Is mindfulness “right” for you? Here’s how it transformed my practice – by Amanda Griffiths, founder MHC


I’m not here to say whether mindfulness may be right or wrong for you. Only you can explore that for yourself. However, I would really, really like to share the stuff I’ve come across during my mindfulness journey in the hope that it will give you a greater understanding of what mindfulness is and isn’t. [Read More…]

APS supports Indigenous mental-health framework

Indigenous mental health framework

The Australian Psychological Society (APS) has advocated for the implementation of the National Strategic Framework for Aboriginal and Torres Strait Islander People’s Mental Health and Social and Emotional Wellbeing 2017 – 2023. The APS believes that a joint commitment from both the indigenous communities and the government will make way for successful outcomes for Australia’s [Read More…]

What Makes a Good Psychologist? Advice for Psychology Students


Psychologists play a vital if somewhat low profile role within Australia’s fast growing healthcare sector. They do this by helping their patients understand and effectively deal with their mental health issues, learning difficulties and challenges adjusting to new environments on a daily basis. With the stigma surrounding mental illness having lifted in recent years, thanks [Read More…]

From the boards – OT, psychology, and pharmacy competency standards and curriculum changes

Updates from the AHPRA boards March 2018

The Boards of three of the major health care professions; occupational therapy, pharmacy and psychology; have recently launched their new competency standards, assessment guidelines, and examination curriculum respectively. The Occupational Therapy Board of Australia released the data 11 months ahead of its effectivity on January 1, 2019 to make practitioners familiar about the changes for [Read More…]

Psychologist Tracey McGrath on what she loves about guiding clients to happiness

Tracey McGrath

“I love being a psychologist. There is nothing more thrilling than seeing someone turn their life around through more effective thinking and behaving. It’s all about quality of life and helping people’s happiness. Client turnaround One of my favourite client turnarounds is what I mentally call “the 20 minute butterfly” story.  I was working with [Read More…]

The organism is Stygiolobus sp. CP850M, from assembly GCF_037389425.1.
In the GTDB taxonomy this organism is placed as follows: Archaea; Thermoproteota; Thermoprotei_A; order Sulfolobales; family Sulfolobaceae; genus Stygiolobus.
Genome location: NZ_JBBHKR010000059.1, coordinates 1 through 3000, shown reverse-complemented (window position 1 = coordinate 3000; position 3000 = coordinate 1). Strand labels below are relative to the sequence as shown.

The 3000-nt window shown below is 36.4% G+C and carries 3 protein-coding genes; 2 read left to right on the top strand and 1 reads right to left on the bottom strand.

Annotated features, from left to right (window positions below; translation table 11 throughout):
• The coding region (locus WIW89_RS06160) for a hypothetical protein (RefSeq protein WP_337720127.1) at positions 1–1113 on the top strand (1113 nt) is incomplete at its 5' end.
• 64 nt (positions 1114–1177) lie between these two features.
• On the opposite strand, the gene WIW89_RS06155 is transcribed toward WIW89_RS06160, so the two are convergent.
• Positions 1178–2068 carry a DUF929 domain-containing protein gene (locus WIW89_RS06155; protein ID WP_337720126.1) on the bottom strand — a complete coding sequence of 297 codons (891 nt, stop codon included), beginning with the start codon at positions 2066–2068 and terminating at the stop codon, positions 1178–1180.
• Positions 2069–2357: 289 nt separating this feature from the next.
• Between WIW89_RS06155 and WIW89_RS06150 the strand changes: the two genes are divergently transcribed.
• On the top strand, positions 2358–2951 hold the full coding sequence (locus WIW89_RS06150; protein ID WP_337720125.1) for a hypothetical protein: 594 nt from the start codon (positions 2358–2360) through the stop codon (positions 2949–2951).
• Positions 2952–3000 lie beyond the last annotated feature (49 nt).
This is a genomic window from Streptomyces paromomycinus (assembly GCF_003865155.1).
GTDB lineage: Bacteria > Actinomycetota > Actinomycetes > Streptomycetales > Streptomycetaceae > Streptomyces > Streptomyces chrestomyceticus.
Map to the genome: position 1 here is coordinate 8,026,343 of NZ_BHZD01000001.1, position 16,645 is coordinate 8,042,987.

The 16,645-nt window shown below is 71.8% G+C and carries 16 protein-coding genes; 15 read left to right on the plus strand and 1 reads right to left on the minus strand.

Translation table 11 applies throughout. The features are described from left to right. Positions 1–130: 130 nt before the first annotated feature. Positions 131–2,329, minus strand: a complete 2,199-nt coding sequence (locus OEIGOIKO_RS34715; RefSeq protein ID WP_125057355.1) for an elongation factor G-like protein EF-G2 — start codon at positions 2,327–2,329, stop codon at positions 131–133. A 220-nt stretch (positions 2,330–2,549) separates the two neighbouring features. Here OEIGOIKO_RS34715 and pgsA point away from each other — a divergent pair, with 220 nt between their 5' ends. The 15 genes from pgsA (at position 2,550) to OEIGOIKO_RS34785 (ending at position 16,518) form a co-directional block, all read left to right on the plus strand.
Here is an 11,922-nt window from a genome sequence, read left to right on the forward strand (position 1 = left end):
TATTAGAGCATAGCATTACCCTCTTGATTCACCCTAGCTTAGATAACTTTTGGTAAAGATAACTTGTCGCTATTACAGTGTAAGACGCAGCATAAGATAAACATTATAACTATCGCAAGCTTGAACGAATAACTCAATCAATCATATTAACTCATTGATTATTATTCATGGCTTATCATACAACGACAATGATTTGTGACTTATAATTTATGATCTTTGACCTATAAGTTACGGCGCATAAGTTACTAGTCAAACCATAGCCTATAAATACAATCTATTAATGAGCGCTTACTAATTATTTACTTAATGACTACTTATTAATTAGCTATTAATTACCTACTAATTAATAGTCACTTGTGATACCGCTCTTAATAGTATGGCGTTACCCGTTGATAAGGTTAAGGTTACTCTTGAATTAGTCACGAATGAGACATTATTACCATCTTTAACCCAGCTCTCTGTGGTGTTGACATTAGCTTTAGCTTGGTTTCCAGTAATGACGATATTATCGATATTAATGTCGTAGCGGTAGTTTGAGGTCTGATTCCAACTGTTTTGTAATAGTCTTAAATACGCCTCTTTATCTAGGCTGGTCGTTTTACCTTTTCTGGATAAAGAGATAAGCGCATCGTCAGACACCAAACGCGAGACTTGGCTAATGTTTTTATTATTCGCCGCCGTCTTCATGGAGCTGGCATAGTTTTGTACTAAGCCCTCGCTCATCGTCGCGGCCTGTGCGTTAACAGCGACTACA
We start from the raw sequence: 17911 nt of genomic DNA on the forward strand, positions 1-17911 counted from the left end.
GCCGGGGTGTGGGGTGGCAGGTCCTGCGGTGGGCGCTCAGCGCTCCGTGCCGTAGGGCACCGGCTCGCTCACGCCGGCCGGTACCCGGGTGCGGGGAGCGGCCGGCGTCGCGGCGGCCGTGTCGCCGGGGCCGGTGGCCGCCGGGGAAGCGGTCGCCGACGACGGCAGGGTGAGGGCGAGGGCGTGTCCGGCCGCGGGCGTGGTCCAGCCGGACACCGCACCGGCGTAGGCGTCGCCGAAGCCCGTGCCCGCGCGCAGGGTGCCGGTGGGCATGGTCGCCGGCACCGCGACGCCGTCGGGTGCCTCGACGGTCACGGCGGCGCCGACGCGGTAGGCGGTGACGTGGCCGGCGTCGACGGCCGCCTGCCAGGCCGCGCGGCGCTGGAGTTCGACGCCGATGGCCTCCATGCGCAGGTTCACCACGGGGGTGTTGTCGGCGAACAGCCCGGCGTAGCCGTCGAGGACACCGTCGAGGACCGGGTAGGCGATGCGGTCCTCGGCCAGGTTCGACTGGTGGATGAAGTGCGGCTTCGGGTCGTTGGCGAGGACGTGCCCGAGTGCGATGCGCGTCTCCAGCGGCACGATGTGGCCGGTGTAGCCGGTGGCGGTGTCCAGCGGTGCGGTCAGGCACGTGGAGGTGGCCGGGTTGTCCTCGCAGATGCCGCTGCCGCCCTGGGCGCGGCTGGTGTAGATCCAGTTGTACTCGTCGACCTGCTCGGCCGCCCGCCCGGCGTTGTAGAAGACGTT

Three psychologists on their love for work and love for life

Oliver Brecht

This February we wanted to celebrate love not just on Valentine’s Day, but all month long. We wanted to know what it is that psychologists love about their careers. Here’s what we found…… Grant Brecht, Managing Director and Psychologist at Insight Elite Performance Psychology: “For me, helping people have a flexible, Adaptable, Rational, Positive and [Read More…]

What it’s like being a health professional with Post Traumatic Stress Disorder – by Amanda Griffiths, founder MHC

AMG PAH with MHC poster

The two things that distressed me the most with respect to my professional life were my fears. I was scared to death that I was going to make a mistake that would lead to the harm of a patient. I was freaking out that I was going to cause someone to become vision impaired, blind, [Read More…]

Psychologists, GPs, surgeons, nurses and psychiatrists raise concerns for the wellbeing of asylum seekers

Australian health industry stance for refugees and asylum seekers

The ratification of the Optional Protocol to the Convention against Torture and Other Cruel, Inhuman or Degrading Treatment or Punishment (OPCAT), announced by the Australian government in February 2017, was implemented in December. The federal government is moving to work closely with different states and territories to prevent torture incidents in detention sites. However, there [Read More…]

2017 – My year in review – by Amanda Griffiths, founder My Health Career

Heart Reef

2017 literally started off with a bang. And ash. Funnily enough it was the ash that made the experience what it was…… I went to the New Years’ Eve Gala at the Opera House, and so saw Sydney’s incredible fireworks display right in the thick of things. The finale of the fireworks was so spectacular [Read More…]

Paramedicine Board of Australia to be established, nursing & midwifery to be established as separate professions & AHPRA disciplinary enforcement powers to be strengthened

Paramedicine Board of Australia

The Australian Health Practitioner Regulation Agency (AHPRA) and National Boards have welcomed the passing of two legislative reforms by the Queensland Parliament and the Parliament of Western Australia in September. A first since the establishment of the National Scheme in 2010, the reforms, Health Practitioner Regulation National Law and Other Legislation Amendment Bill 2017 and [Read More…]

A big YES from Australians and the health industry on same sex marriage

same sex marriage health

Following on from the recent survey on same sex marriage, the marriage equality bill will be introduced into the House of Representatives on Monday 4th December. The Australian Psychological Society (APS), Australian Medical Association (AMA), and Australian Nursing Midwifery Federation (ANMF) strongly welcomed the momentous day the Australian Marriage Law Postal Survey resulted in a [Read More…]

Almost 10% of the Australian population receiving Medicare-subsidized mental health care

Medicare-subsidized mental health services